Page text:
Vienna blog (Maeve on the tram in Vienna)
We had 3 weeks of vacation this summer, as Maeve’s daycare had time off. We spent the first week (July 21-26) in Seattle. Mike had a conference, and I was looking at housing and daycares as we’re thinking of moving there. So that was work. But afterwards, we had 2 weeks of vacation and spent a week each in Vienna and Budapest.
From Seattle we flew to Frankfurt and then took a train to Vienna – a long travel day. Maeve did well on the flights, but it would be nice if she’d sleep more. The longer she’s up, the more she has to be walked around the plane and entertained, so Mike and I didn’t get much rest. She slept for about 3 hours on the floor of the train under our feet – it was great.
The Vienna weather was very nice – mid 80’s. We were often hot and tired from the heat, which just goes to show how quickly you can acclimate to cold and disacclimate to heat. We slathered on the sun-tan lotion and tried, somewhat successfully, not to get burnt.
One of the first days there, we did a walking tour of downtown offered through the tourist info center. It was great – took us by lots of historical plaques where Mozart or other luminaries used to live, and we went through several interior courtyards off the Blutgasse (blood alley). This is a medieval section of downtown near the cathedral with the complex for the Knights Templar’s (still in use with about a dozen monks living there) and other old buildings. We’d never have found that on our own. In the early 20th century, there was a debate about whether or not to tear all these old buildings down and build new ones with better sanitation (i.e. running water and toilets) or renovate. The city council ended up establishing a fund to help landlords renovate, which is still in operation to day, and the buildings were kept.
Another morning we decided to go to the Albertina, a museum that’s part of the Hofburg, the Hapsburg’s imperial palace that takes up a huge part of downtown and backs onto the Ring – a boulevard encircling downtown that was built in the 1800’s when they tore down the medieval walls and fortifications. The day before we’d seen the installation of an outdoor sculpture exhibit on the plaza fronting the Albertina. We were up and out a bit before the museum was going to open, so we decided to take a trolley tour around the ring. A couple of trams follow the ring all the way around, so we hopped one and took it around. We started at Schottentor, which is where the tram from our apartment (in the outer part of Vienna at Hernals, a 20 minute tram ride into town) dropped us off. The first part of the ring with the University, Rathaus, Volkstheater, Parliament, Opera, and tons of parks is very monumental. All this was built on a grand scale when they created the ring. Later on were more palaces and parks. Near the river and the ride back to Schottentor was less impressive.
The Albertina had 2 exhibits going, one on Impressionism and one on Paul Klee, plus their permanent exhibit which is in the royal apartments. They have a massive collection, but only a small part of it is on display. We thought we’d missed the main museum, but the royal apartments are it – they just have very selected works on display. By the time we got there, we were pretty much wiped out, and I actually didn’t pay much attention to the art on the walls. I was more interested in checking out the apartments and running after Maeve, who loved the long hallways as all the rooms opened in a straight line and she could run a long way.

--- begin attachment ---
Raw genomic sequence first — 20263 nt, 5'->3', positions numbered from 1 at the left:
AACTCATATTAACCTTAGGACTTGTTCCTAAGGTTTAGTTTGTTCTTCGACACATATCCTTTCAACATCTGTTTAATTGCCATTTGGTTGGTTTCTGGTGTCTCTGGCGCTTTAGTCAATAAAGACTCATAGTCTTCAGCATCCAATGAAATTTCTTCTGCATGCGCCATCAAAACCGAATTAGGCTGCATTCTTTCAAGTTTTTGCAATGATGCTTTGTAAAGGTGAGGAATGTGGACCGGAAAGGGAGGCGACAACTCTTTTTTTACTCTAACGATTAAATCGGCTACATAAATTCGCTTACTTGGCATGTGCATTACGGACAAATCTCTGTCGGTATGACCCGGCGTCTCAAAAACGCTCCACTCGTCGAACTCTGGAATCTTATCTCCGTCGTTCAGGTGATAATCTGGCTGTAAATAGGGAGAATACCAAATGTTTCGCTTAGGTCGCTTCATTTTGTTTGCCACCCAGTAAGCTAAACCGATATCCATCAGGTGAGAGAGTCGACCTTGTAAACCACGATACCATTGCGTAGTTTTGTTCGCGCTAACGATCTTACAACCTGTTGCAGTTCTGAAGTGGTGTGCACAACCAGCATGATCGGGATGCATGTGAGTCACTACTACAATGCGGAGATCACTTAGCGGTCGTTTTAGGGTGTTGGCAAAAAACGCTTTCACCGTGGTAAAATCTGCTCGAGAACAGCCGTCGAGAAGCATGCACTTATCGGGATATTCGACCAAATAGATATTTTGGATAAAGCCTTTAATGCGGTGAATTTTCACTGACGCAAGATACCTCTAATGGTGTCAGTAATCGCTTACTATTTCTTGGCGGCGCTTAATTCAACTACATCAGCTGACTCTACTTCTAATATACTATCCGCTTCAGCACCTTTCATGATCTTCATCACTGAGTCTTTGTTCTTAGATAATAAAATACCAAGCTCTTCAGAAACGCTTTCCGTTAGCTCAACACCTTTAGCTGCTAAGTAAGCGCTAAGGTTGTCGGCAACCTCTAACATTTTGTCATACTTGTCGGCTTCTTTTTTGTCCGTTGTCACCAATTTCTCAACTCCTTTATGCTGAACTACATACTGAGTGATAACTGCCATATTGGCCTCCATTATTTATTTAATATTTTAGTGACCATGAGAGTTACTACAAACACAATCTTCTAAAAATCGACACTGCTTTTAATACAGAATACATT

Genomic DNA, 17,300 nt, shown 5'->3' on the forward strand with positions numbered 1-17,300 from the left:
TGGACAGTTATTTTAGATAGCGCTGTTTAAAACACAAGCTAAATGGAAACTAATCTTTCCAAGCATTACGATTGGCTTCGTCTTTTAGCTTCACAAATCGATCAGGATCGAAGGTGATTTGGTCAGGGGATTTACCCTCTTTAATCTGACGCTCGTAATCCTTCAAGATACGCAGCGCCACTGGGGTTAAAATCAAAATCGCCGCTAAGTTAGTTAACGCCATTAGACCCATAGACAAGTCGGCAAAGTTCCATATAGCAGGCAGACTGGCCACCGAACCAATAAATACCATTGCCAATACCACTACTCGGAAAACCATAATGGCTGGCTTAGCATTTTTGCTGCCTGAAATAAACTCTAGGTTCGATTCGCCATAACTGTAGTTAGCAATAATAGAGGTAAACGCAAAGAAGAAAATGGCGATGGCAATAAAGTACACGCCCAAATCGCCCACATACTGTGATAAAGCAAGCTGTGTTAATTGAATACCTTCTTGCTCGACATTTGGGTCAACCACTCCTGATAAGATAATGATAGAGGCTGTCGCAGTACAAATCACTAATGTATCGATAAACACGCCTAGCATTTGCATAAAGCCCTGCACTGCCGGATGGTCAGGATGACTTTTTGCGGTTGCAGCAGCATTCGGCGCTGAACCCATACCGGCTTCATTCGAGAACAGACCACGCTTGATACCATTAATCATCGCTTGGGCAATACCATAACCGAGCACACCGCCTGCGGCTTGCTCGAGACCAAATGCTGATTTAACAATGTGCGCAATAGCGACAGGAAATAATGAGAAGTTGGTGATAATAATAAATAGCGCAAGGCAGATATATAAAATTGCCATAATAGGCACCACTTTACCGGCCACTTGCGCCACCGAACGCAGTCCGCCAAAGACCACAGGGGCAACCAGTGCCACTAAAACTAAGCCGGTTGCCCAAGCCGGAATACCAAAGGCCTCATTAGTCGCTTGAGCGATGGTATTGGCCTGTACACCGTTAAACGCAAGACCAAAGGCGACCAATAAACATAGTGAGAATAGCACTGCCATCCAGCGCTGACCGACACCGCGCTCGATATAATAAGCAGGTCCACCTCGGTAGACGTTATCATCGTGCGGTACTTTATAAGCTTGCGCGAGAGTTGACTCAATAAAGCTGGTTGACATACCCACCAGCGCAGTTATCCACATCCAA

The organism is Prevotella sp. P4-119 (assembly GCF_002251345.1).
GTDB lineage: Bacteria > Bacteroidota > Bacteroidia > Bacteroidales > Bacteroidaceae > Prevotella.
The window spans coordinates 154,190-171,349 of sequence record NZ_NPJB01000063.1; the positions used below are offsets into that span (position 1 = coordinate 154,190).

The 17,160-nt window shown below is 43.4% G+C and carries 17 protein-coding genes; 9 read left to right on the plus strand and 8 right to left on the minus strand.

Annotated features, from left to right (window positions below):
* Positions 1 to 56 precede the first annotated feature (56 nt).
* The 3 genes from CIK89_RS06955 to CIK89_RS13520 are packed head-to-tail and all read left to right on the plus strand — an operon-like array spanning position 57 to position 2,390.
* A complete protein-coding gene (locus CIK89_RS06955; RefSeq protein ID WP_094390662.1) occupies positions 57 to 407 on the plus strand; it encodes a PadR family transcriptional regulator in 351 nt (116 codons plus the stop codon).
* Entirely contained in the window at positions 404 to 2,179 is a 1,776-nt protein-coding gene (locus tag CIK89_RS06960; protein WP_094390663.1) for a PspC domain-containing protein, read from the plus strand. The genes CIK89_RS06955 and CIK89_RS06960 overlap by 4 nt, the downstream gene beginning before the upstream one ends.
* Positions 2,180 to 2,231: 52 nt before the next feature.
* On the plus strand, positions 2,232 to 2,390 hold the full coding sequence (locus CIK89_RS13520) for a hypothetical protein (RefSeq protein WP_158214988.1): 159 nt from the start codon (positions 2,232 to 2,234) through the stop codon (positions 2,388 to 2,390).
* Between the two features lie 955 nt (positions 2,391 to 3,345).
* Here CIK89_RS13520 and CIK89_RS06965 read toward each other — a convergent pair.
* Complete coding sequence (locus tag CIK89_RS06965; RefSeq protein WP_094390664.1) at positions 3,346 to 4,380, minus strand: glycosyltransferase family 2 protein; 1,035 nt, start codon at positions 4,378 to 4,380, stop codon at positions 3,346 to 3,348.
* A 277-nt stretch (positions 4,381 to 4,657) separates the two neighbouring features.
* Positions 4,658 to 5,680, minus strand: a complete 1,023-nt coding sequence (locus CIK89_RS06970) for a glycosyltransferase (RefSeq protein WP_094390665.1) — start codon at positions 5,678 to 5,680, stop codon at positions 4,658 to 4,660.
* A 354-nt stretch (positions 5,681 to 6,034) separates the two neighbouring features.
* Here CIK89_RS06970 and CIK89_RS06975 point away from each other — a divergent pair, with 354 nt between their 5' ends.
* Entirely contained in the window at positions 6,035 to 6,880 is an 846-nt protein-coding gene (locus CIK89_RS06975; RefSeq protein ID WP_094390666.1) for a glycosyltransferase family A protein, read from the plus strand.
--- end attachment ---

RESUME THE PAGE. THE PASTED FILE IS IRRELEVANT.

The 2 temporary exhibits, which was saw first, were great. They mixed works from the Albertina’s collection and things they borrowed. Maeve is now old enough that you can talk with her about the art, what colors there are, if there are people or boats or chairs or water or trees etc. She’ll point out the paintings she wants to look at and then we talk about them. It’s slow going, but interactive. So you get to look at things while entertaining her, a major improvement over just having her run around and climb on benches and whoever’s with her sees nothing. We still switch off, one going faster and one with her, but it works well. I think the impressionist work was very good for this – it’s very approachable and relatively realistic. The Paul Klee didn’t work quite as well, and she was tireder by then. In the apartments, she just wanted to run. After the Albertina, we walked through some of Hofburg to find the cantina, which had a veggie option, and was cheap at about 7 Euros each. On the way there, we passed the Butterfly house. Maeve was very psyched about this, and like good parents, we took her there after lunch. It was extremely hot and humid, but butterflies were flying all around, there were several terrariums with butterflies in various stages of pupation, and there were Maeve-level fishtanks. All in all a winner for the 2 year old set.
I would recommend the Albertina. It was small enough to do without getting exhausted, even for us, and had excellent art. We were interested in going to Belvedere also, another place/art museum, which has all the art deco work, but didn’t make it there. We also didn’t make it to any of the museums in the new Museum Quarter, right outside the ring. We have to be selective with Maeve, and the Albertina was a good choice.